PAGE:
THREE candidates are seeking the Labour Party’s East Coast candidacy after nominations closed earlier this week.

The successful candidate will be selected tomorrow after meetings in Gisborne and Whakatane.

Labour has not won the electorate since Janet Mackey was re-elected in 2002. Social Development Minister Anne Tolley has held the electorate for National since 2005 and will stand again next year.

National Party East Coast electorate chairwoman Amelia East confirmed Ms Tolley would seek re-election.

“We look forward to her continuing to provide a strong voice for the East Coast and campaigning hard to ensure another three years of stable National-led Government delivering for New Zealand.”

Former Gisborne man and Green list MP Gareth Hughes has been selected as his party’s East Coast candidate.

New Zealand First leader Winston Peters, when in Gisborne last month for the Tairawhiti Rail Forum, said the party was seeking a “top-class” candidate to take on the East Coast electorate’s “economic tormentors” and to stand up for the return of the Gisborne-Wairoa rail line.

East Coast Labour electorate committee chairwoman Anne Collins said she was looking forward to selecting a strong candidate to represent East Coast as MP.

East Coast was an electorate with huge potential for economic development but it had been neglected by the National Government.

“Gisborne has suffered from the railway closure,” she said. “The whole electorate still has large numbers of people unable to access basic telecommunications and even populated areas like Ohope and Coastlands are unable to gain fibre broadband.

“Opotiki is still waiting to hear the final go-ahead on their harbour project.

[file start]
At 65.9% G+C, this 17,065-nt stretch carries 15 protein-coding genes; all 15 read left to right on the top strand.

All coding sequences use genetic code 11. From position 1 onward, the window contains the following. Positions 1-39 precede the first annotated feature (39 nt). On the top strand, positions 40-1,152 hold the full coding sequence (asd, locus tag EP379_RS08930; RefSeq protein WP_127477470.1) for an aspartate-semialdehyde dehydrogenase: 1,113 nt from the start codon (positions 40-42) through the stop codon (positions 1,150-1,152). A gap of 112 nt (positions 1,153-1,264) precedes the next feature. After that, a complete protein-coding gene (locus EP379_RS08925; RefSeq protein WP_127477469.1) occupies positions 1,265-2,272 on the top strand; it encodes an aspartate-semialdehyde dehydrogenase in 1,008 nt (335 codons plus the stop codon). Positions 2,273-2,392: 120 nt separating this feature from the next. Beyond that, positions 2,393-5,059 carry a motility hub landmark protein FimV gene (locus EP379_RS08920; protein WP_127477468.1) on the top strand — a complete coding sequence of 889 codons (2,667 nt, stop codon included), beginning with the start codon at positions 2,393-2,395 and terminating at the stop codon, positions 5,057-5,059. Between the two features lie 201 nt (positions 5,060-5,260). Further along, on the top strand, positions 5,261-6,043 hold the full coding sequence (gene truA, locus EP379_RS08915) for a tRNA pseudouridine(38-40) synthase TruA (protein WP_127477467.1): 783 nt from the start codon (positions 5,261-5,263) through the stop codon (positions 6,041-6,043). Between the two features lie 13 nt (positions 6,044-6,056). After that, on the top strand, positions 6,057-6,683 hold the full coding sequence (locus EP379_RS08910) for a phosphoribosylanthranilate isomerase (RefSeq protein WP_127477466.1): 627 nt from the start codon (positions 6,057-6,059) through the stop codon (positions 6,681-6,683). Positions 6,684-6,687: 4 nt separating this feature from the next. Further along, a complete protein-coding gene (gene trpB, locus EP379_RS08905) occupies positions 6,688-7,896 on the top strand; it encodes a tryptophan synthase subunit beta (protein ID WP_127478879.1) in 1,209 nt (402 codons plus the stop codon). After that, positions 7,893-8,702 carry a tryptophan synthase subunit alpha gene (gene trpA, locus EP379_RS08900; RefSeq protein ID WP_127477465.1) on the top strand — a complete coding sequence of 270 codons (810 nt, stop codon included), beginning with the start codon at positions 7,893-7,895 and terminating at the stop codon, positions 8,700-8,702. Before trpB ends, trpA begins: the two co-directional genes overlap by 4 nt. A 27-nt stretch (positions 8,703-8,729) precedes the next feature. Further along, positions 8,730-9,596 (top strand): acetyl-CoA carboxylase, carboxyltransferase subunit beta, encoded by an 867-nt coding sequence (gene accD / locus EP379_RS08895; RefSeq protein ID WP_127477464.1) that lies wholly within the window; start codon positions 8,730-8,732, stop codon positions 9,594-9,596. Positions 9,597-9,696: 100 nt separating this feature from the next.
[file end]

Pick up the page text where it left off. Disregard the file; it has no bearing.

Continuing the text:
“Kawerau is under threat with proposed electricity charge increases.”

Mr Hughes said he would have no problems returning to live in Gisborne if he won the seat.

There were great opportunities for the Greens, with Donald Trump’s successful presidential campaign against free trade and his pledge to end American participation in the Trans Pacific Partnership Agreement (TPPA).

“We’ve been against the TPPA for seven years, when he was running celebrity television programmes.’’

Mr Hughes said the public had learned more about TPPA and were now against it.

The key lesson from the Democratic primary campaign of Bernie Sanders was that the interests of corporates should not be conducted in private over the interests of the public, he said.

A New Zealand First spokesman was unable to say when a candidate would be selected.

In 2014 Ms Tolley retained the seat from then-Labour list MP Moana Mackey by a majority of 7934, compared with a majority of 4774 three years before.

Ms Tolley won a majority of the 2014 electorate vote (52.38 percent) and a plurality of the party vote (48.6 percent).

If Ms Tolley wins next year, she will match the success record of Labour’s David Coleman, who won the (Gisborne) seat in 1931, 1935, 1938, 1943 and 1946.

Sir James Carroll is the region’s longest-serving MP, winning 10 elections in the seats of Eastern Maori, Waiapu and Gisborne between 1887 and 1914.